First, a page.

Equity in education includes culturally relevant content, advocates for SB 204 say
Friday, February 17, 2017
Karanja Crews, who founded Teaching With Purpose, told the Senate Education Committee on Tuesday that Oregon needs a plan for culturally relevant content and pedagogy in instruction.
The group is the main proponent of Senate Bill 204, which aims to tackle Oregon’s persistent student achievement gap.
“We have been in this state of emergency for years,” said Crews. “We have so many different types of emergencies in education-achievement gaps, disproportionate discipline gaps, even a wealth gap since the early 1970s.”
Crews talked about the challenges that students from traditionally underserved communities face. According to data Crews presented, there were approximately 43,000 instances of discipline in Oregon schools last year.
70 percent of instances involved students from low‐income families.
16 percent of the 14,000 black/African-American students had at least one discipline incident.
11 percent of the 10,000 American Indian/Alaska Native students had at least one discipline incident.
9 percent of the 118,000 Hispanic/Latino students had at least one discipline incident.
9 percent of the 4,000 Native Hawaiian/Pacific Islander students had at least one discipline incident.
8 percent of the 26,000 multiracial students had at least one discipline incident.
7 percent of the 366,000 white students had at least one discipline incident.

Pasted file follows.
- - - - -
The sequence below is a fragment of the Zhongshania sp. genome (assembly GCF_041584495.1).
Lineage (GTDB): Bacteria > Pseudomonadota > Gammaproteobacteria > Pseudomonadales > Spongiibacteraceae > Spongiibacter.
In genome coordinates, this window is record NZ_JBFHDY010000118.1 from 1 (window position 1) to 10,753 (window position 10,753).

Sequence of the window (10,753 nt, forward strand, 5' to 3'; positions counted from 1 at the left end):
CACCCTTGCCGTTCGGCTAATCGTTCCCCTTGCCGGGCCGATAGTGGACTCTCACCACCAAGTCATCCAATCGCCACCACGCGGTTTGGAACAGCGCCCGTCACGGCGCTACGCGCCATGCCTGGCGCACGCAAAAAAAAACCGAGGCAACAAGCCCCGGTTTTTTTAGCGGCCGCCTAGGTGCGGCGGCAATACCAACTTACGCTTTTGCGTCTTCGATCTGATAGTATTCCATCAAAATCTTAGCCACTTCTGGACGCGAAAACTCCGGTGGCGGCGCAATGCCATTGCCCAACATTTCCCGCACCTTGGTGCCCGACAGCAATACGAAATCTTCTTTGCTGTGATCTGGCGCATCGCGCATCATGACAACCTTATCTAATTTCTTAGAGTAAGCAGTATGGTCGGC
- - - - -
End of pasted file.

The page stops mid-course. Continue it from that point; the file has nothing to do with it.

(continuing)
2 percent of the 22,000 Asian students had at least one discipline incident.
Crews’ presentation advocated for a systemic change, focusing specifically on equity and culturally relevant pedagogy in education. SB 204 would require every “school district, school and educator” to “be certified in culturally responsive practices and competencies.” The specific provisions of this proposed certification are not detailed in the measure’s text.
OSBA supports directly addressing the achievement gap. The 2017-18 OSBA Legislative Priorities address our commitment to the issue, clearly stating that OSBA “Supports Student Achievement” and specifically identifying support for “efforts to increase graduation and high school completion rates, lower the number of dropouts, close the opportunity and academic achievement gaps, and provide additional supports for students from traditionally underserved student populations.”
With that acknowledged, OSBA submitted testimony registering some concerns with the measure. In submitted testimony, OSBA Legislative Specialist Richard Donovan said, “Creation of a statewide mandate that would affect every educator, school, and school district that is also absent specificity and details is of concern to OSBA.”
Although OSBA supports the goals of the measure, we have registered our concern that the measure still needs more work before we can fully support its passage. OSBA will continue to work with Crews and Teaching With Purpose on SB 204.